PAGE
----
Wild Spring Salad

WINTER CRESS/WILD MUSTARD

WINTER CRESS/WILD MUSTARD

Spring has arrived in Central Illinois and the weeds are beginning to sprout in my garden plots.  However many of these weeds are actually wild herbs that are a tasty spring addition to a romaine tossed salad.  The only difference between a weed and an herb is that an herb is a weed that has gained respectability by becoming useful.

A quick turn about my garden revealed that lush spring salad herbs were sprouting in my empty potato  bed.  I quickly collected a basket of tender new growth. Spring is the best time to enjoy wild salad herbs–when they are young and tender.

Several wild mustards grow in Illinois–Winter Cress, Pepper Grass, Shepherds Purse, White Mustard.  They add a peppery taste similar to radish in salads.

SOUR DOCK

SOUR DOCK

Sour dock is the herb that sprouts tall green seed heads in late spring.  This seed head then turns nutty brown by late summer.  The seeds can be ground into a flour similar to buckwheat.  Sour dock is in the sorrel family; the early leaves have a pleasant tart and lemony flavor.

CHICKWEED

CHICKWEED

Chickweed is more difficult to identify in spring if the small star-like white flower has not yet bloomed.  It is a tender and lush salad herb.

DANDELION

DANDELION

Although dandelion likes to invade our lawns, it has many redeeming qualities besides being a tasty salad herb.  The root can be roasted, ground and used as a coffee substitute.  The flowers are also edible; many prefer them dipped in batter and deep-fried.  Dandelion flower wine is also popular.

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CREEPING CHARLIE

Creeping Charlie is in the mint family which explains why it is so invasive in my back yard.  I try to pull it from my garden in early spring when the trailing roots come up more easily from moist soil.  Try a little chopped in salads if you enjoy a slightly minty taste.

IM008183While out in the garden I added some fresh sprouts of garlic chives to the salad mix.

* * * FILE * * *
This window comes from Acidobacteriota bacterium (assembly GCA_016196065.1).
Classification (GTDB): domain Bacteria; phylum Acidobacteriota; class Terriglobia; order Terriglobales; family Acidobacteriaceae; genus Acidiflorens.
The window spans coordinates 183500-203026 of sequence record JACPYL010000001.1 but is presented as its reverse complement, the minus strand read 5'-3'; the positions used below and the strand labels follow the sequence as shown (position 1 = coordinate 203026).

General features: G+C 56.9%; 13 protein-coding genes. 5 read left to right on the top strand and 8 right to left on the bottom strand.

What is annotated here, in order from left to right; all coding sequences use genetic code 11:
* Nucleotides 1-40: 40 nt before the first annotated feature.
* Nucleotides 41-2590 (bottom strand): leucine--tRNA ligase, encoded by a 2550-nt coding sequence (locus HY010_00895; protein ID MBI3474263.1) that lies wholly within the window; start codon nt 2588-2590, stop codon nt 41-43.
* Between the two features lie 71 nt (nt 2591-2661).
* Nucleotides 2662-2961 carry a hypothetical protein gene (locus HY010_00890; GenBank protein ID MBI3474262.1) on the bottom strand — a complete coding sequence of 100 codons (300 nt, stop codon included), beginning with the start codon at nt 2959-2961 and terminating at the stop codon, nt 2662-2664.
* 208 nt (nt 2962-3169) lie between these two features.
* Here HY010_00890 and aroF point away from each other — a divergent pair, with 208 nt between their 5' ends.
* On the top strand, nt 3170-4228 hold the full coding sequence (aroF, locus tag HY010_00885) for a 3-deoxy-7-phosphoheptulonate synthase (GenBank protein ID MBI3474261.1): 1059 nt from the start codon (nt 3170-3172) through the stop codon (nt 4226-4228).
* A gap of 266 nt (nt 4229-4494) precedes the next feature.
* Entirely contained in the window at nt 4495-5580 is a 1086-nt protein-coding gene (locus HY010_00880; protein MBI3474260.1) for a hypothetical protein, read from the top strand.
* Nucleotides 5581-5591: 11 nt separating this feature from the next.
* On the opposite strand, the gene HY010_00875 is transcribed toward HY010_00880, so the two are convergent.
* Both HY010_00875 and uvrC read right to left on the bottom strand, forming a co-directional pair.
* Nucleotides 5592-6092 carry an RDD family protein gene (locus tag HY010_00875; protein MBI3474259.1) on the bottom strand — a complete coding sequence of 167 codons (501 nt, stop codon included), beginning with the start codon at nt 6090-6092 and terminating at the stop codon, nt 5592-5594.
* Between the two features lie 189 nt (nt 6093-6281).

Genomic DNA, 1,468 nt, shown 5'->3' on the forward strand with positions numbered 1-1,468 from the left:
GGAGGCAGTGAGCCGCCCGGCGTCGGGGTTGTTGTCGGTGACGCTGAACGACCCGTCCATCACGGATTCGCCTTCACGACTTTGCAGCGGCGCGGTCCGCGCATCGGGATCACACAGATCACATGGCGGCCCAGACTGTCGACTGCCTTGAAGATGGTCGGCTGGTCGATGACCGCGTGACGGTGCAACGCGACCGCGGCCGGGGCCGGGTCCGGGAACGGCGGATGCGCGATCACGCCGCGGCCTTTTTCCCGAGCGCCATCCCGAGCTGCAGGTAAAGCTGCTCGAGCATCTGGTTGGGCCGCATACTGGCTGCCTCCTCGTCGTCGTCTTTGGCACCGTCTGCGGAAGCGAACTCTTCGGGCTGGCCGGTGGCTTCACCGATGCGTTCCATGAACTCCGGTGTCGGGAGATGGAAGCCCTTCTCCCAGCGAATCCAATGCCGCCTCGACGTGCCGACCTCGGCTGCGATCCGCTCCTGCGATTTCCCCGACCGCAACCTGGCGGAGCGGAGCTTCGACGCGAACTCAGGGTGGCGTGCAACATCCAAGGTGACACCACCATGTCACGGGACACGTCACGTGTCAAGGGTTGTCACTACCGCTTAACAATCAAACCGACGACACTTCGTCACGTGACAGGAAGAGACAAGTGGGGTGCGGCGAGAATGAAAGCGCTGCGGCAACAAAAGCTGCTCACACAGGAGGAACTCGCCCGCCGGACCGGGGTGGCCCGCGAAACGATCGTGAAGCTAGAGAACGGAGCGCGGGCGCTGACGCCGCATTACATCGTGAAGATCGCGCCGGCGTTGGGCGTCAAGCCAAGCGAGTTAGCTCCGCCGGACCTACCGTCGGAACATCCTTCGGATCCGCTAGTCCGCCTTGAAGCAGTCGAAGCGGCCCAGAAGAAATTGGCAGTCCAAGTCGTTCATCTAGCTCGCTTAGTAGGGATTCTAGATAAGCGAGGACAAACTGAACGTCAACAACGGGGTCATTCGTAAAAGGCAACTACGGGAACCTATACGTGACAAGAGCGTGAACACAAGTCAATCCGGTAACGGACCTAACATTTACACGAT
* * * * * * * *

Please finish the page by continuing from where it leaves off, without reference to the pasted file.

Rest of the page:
GARLIC MUSTARD

GARLIC MUSTARD

Garlic Mustard is another of the wild mustards that grow in our area.  It adds a distinctly garlic flavor.  However it is not welcome in Illinois and is labeled a destructive plant because of its invasive nature.  Garlic Mustard casts many seeds and quickly takes over the forest floor, choking out other native plants.  Now that I know it is coming up near my burn pile, I will eradicate it.  I did not yet find any Lambs Quarters rearing its head above the meadow grass.  Lambs Quarters is also known as wild Spinach.  Chicory is another spring lettuce in the same family as Radicchio.  The Chicory root is another substitute for coffee; identify it from its translucent blue flowers in early summer.  Plantain, a very common “weed,” can also be cut for salad.  If outside and you are stung by a bee, crush the leaves of plantain and apply to the sting. The histamine in the leaves will take away the pain.

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All of this bounty is full of vitamins and minerals and was free for the picking.  Pioneers would enjoy fresh greens in the spring after a long winter of only canned vegetables.  The first spring salad was often referred to as a healthy tonic to fortify the body.

My grandmother would make a very simple dressing for spring greens by blending apple cider vinegar with sugar to taste and then adding cream.  The vinegar would sour the cream creating a tasty sour cream dressing.  Another variation was to blend hot bacon drippings with vinegar and sugar.

About Sharon L. Clemens

Sharon and husband Merle and their children owned and operated a specialty shop and restaurant in a restored dairy barn for thirteen years in a village in Illinois. After closing their restaurant, they converted the barn into the family home and moved their shop to the garden level. They operated a collectable shop as a home-based business for another thirteen years before retiring to the country life. Sharon has been a special feature guest on the local NBC telelvision affiliate and has spoken professionally on topics relating to herb gardening and cottage lifestyle. In addition to conducting workshops and programs, Sharon writes a weekly cottage lifestyle e-newsletter called “Cottage Chat” and a Word Press blog: Seasons of Farm Grove. She has written five novels, The Younger Girl, Door County Cottage, Timeless-A Door County Love Story, Door County Cabin and Door County Escape, love stories with traditional values set in Door County, Wisconsin.
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